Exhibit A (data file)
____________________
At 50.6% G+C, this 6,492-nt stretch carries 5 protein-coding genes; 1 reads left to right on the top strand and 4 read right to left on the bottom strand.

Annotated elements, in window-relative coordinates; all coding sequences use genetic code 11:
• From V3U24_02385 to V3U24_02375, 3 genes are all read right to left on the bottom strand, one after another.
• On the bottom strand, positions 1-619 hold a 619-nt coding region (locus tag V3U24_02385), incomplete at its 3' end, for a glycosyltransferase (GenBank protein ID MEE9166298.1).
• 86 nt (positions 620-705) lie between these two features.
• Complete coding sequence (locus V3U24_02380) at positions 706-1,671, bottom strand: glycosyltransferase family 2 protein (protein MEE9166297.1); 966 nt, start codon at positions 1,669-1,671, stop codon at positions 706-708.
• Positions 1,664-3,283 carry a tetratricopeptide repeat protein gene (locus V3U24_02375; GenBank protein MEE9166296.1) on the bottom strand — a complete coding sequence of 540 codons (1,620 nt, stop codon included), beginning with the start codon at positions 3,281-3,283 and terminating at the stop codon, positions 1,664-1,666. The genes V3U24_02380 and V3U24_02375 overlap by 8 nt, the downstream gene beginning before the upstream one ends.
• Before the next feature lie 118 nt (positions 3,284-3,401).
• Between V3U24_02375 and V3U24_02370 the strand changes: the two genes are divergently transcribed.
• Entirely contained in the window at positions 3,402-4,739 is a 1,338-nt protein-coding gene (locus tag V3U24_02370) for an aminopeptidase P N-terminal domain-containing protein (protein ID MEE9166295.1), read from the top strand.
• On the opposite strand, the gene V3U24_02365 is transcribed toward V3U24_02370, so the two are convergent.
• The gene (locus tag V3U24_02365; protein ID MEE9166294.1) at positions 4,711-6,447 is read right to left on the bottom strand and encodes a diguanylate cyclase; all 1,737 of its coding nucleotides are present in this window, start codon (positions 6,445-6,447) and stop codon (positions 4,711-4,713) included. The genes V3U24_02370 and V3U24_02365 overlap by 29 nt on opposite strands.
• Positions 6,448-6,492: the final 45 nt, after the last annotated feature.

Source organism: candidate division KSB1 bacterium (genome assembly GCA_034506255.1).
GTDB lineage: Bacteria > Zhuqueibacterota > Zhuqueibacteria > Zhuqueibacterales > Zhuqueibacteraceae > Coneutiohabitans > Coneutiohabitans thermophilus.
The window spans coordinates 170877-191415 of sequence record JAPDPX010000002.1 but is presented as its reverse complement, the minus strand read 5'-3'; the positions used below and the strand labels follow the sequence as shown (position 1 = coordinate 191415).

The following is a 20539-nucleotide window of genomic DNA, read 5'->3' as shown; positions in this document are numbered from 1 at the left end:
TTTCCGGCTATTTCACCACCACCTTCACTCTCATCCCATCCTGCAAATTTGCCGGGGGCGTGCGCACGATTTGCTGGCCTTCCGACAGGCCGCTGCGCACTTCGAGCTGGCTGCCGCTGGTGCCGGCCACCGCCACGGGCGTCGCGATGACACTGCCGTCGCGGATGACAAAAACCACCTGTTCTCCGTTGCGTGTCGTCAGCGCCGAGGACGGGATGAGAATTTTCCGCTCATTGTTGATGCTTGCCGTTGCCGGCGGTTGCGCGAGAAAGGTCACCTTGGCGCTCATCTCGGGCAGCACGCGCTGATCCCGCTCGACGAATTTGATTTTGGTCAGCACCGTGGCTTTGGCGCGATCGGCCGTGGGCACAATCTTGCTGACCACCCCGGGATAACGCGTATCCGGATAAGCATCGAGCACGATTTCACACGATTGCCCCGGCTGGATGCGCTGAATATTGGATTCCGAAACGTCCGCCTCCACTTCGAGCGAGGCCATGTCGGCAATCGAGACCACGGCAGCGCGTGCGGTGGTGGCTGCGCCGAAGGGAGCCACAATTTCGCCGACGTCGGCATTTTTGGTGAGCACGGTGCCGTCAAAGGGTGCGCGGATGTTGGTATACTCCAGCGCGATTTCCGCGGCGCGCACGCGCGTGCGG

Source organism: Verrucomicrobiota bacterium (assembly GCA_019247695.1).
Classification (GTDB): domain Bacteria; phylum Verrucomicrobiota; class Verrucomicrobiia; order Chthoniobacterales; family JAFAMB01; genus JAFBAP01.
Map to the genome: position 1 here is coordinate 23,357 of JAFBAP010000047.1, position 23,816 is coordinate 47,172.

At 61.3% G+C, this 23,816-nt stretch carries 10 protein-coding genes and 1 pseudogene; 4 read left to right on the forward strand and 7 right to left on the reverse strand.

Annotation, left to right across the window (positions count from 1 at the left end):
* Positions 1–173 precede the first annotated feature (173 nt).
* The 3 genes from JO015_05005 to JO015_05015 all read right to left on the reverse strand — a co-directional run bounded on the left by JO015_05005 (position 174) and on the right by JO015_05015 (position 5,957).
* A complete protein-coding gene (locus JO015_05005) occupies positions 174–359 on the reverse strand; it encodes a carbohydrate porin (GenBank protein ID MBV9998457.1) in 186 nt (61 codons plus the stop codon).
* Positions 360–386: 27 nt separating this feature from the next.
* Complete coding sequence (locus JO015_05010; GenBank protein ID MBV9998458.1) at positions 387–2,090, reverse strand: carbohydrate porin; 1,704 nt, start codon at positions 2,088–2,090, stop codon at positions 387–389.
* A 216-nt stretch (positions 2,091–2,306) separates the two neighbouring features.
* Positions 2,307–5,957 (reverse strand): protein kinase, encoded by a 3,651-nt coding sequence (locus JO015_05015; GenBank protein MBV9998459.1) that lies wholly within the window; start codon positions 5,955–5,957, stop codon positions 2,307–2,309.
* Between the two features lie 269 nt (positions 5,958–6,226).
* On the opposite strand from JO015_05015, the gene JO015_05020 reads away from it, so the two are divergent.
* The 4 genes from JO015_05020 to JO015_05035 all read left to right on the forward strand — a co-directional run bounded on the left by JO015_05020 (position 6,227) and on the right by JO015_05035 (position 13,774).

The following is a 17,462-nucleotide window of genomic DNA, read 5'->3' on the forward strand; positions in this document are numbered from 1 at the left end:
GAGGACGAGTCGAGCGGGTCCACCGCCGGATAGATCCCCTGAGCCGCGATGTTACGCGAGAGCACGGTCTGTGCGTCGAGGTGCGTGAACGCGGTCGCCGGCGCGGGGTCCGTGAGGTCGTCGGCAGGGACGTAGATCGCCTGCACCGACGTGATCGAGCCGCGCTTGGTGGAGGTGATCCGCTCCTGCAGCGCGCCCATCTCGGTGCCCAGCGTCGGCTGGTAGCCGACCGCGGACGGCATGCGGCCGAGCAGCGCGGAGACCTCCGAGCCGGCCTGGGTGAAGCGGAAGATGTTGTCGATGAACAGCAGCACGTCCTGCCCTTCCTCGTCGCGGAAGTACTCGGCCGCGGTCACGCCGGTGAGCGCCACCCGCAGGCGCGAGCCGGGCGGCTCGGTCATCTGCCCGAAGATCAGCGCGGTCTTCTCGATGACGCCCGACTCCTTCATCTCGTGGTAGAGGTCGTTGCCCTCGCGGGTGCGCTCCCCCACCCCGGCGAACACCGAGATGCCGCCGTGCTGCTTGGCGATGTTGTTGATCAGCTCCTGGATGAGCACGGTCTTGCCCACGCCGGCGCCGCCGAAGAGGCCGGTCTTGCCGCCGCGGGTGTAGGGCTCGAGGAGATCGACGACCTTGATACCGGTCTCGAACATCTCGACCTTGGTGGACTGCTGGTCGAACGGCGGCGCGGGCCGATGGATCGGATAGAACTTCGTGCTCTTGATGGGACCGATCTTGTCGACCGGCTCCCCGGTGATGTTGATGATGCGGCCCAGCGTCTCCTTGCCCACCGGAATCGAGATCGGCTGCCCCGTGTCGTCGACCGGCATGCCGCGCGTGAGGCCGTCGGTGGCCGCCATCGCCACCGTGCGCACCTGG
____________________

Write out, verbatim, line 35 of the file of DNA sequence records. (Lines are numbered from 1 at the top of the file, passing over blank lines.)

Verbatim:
GAGGACGAGTCGAGCGGGTCCACCGCCGGATAGATCCCCTGAGCCGCGATGTTACGCGAGAGCACGGTCTGTGCGTCGAGGTGCGTGAACGCGGTCGCCGGCGCGGGGTCCGTGAGGTCGTCGGCAGGGACGTAGATCGCCTGCACCGACGTGATCGAGCCGCGCTTGGTGGAGGTGATCCGCTCCTGCAGCGCGCCCATCTCGGTGCCCAGCGTCGGCTGGTAGCCGACCGCGGACGGCATGCGGCCGAGCAGCGCGGAGACCTCCGAGCCGGCCTGGGTGAAGCGGAAGATGTTGTCGATGAACAGCAGCACGTCCTGCCCTTCCTCGTCGCGGAAGTACTCGGCCGCGGTCACGCCGGTGAGCGCCACCCGCAGGCGCGAGCCGGGCGGCTCGGTCATCTGCCCGAAGATCAGCGCGGTCTTCTCGATGACGCCCGACTCCTTCATCTCGTGGTAGAGGTCGTTGCCCTCGCGGGTGCGCTCCCCCACCCCGGCGAACACCGAGATGCCGCCGTGCTGCTTGGCGATGTTGTTGATCAGCTCCTGGATGAGCACGGTCTTGCCCACGCCGGCGCCGCCGAAGAGGCCGGTCTTGCCGCCGCGGGTGTAGGGCTCGAGGAGATCGACGACCTTGATACCGGTCTCGAACATCTCGACCTTGGTGGACTGCTGGTCGAACGGCGGCGCGGGCCGATGGATCGGATAGAACTTCGTGCTCTTGATGGGACCGATCTTGTCGACCGGCTCCCCGGTGATGTTGATGATGCGGCCCAGCGTCTCCTTGCCCACCGGAATCGAGATCGGCTGCCCCGTGTCGTCGACCGGCATGCCGCGCGTGAGGCCGTCGGTGGCCGCCATCGCCACCGTGCGCACCTGG